1759. Hospitalization among Persons with Chronic Hepatitis C Virus Infection in the United States: The Chronic Hepatitis Cohort Study (CHeCS), 2006-2010
Session: Poster Abstract Session: Viral Infections; Pathogenesis and Epidemiology
Saturday, October 5, 2013
Room: The Moscone Center: Poster Hall C
Background: Rates of hospitalization in persons living with hepatitis C virus (HCV) infection are increasing and the burden of HCV on the healthcare system continues to grow as the infected population ages. The objective of this study was to describe the rate and average duration of hospital admissions by demographic factors among a cohort of persons with chronic HCV.

Methods: We retrospectively analyzed HCV hospitalizations during 2006-2010 in the CHeCS, an observational cohort study created to assess the natural history and clinical encounters of chronic viral hepatitis in the United States.  CHeCS collects demographic and clinical information from patients diagnosed with chronic HCV at four integrated health care systems in Detroit, MI; Danville, PA; Portland, OR; and Honolulu, HI. 

Results: Among 11,029 patients with chronic HCV infection, 4,616 or 42% (average 8% per year) were hospitalized at least once during 2006-2010. Overall, the proportion ever hospitalized was higher for males than females (43% vs. 41%), for those aged ≥45 years than 18–44 years (44% vs. 37%), and for African Americans (59%) than people of other races (Hispanic: 40%; White: 39%; Asian: 36%).  The overall mean length of hospital stay was 2.61 days per person per year (range 2.19–3.23) and was longer for males than females (2.79 vs. 2.42 days), for African Americans (4.90 days) than people of other races (White: 2.05 days; Asian: 1.89 days; Hispanic: 1.87 days), and for those aged ≥45 years than 18–44 years (2.72 vs. 2.43 days).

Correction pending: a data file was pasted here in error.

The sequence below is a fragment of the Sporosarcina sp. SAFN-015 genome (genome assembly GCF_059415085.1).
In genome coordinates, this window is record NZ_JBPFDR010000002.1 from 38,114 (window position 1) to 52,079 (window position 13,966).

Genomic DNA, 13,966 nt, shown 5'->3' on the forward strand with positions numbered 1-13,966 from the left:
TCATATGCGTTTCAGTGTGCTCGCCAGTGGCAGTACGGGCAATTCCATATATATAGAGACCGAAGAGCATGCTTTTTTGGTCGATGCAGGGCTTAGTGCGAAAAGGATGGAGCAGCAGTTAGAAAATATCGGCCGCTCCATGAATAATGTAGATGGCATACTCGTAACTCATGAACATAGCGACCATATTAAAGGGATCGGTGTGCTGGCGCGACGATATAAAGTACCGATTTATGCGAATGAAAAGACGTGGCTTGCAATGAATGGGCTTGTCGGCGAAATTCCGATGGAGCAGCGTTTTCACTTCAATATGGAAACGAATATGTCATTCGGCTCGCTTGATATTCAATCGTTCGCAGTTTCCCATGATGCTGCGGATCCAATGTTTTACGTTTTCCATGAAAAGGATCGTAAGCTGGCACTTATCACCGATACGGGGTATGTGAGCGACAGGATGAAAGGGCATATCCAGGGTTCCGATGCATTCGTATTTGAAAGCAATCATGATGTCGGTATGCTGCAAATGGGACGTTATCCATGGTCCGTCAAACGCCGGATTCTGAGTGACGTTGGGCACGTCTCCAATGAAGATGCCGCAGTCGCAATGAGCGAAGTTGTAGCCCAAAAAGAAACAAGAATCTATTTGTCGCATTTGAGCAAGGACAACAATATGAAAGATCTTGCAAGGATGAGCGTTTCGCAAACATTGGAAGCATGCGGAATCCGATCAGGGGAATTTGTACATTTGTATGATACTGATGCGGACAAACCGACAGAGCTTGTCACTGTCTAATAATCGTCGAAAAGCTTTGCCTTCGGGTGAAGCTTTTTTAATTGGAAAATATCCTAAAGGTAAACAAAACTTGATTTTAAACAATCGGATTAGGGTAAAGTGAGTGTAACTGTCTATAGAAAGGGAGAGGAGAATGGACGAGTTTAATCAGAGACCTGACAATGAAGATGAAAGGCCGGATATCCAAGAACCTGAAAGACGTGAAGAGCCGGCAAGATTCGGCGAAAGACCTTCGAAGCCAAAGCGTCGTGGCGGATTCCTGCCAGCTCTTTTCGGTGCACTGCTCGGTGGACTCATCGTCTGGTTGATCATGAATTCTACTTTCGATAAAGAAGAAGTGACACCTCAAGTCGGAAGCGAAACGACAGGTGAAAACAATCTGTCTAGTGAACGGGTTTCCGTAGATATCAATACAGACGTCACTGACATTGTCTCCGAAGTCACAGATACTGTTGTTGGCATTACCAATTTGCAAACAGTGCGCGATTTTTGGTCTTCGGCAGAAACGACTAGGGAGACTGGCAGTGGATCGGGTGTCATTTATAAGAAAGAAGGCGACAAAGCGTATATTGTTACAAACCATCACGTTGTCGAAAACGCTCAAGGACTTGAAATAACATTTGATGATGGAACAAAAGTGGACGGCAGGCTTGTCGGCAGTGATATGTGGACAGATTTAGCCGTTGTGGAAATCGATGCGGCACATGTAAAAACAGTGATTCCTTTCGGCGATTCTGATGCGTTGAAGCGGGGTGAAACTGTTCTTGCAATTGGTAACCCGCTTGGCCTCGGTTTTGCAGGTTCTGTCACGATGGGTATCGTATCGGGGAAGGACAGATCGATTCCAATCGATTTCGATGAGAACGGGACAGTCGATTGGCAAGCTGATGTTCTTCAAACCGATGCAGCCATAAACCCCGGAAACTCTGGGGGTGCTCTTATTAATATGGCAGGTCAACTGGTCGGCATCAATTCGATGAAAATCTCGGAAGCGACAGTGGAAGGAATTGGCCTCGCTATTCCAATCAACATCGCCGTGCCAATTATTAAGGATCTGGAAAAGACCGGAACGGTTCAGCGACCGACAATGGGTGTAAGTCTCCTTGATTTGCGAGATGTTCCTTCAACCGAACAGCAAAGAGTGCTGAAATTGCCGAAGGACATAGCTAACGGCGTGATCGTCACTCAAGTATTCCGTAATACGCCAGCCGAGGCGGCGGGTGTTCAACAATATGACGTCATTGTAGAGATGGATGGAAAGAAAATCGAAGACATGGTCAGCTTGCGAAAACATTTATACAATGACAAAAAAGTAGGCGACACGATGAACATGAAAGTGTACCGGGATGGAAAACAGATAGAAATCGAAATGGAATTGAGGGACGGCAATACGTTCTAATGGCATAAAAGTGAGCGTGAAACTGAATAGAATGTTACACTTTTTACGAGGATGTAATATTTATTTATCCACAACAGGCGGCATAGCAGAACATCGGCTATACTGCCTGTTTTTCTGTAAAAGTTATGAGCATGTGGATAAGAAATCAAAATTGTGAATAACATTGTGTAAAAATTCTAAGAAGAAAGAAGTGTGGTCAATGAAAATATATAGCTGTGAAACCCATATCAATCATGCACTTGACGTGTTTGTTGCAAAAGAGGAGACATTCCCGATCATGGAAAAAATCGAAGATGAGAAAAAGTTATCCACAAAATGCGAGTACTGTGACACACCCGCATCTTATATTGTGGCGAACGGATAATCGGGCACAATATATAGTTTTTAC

Conclusion: Male sex, age ≥45 years and African American race experienced higher rates of hospital admission and longer hospital stays. The demographic and hospitalization data from CHeCS highlight the substantial US health burden from chronic HCV, particularly among persons older than age 45 years.

Gemechu Gerbi, MSc, PhD1, Jian Xing, PhD2, Loralee Rupp, MS, MSE3, Stuart Gordon, MD3, Joseph A. Boscarino, PhD, MPH4, Mark Schmidt, PhD, MPH5, Vinutha Vijayadeva, MBBS, MPH, PhD6, Anne Moorman, BSN, MPH1, Scott Holmberg, MD, MPH2 and Fujie Xu, MD, PhD7, (1)Centers for Disease Control and Prevention, Atlanta, GA, (2)Division of Viral Hepatitis, Centers for Disease Control and Prevention, Atlanta, GA, (3)Henry Ford Health System, Detroit, MI, (4)Geisinger Center for Health Research, Danville, PA, (5)Oregon Department of Human Services, Portland, OR, (6)Kaiser Permanente Hawaii, Honolulu, HI, (7)Division of Viral Hepatitis, Division of Viral Hepatitis, Atlanta, GA

Disclosures:

G. Gerbi, None

J. Xing, None

L. Rupp, None

S. Gordon, None

J. A. Boscarino, None

M. Schmidt, None

V. Vijayadeva, None

A. Moorman, None

S. Holmberg, None

F. Xu, None

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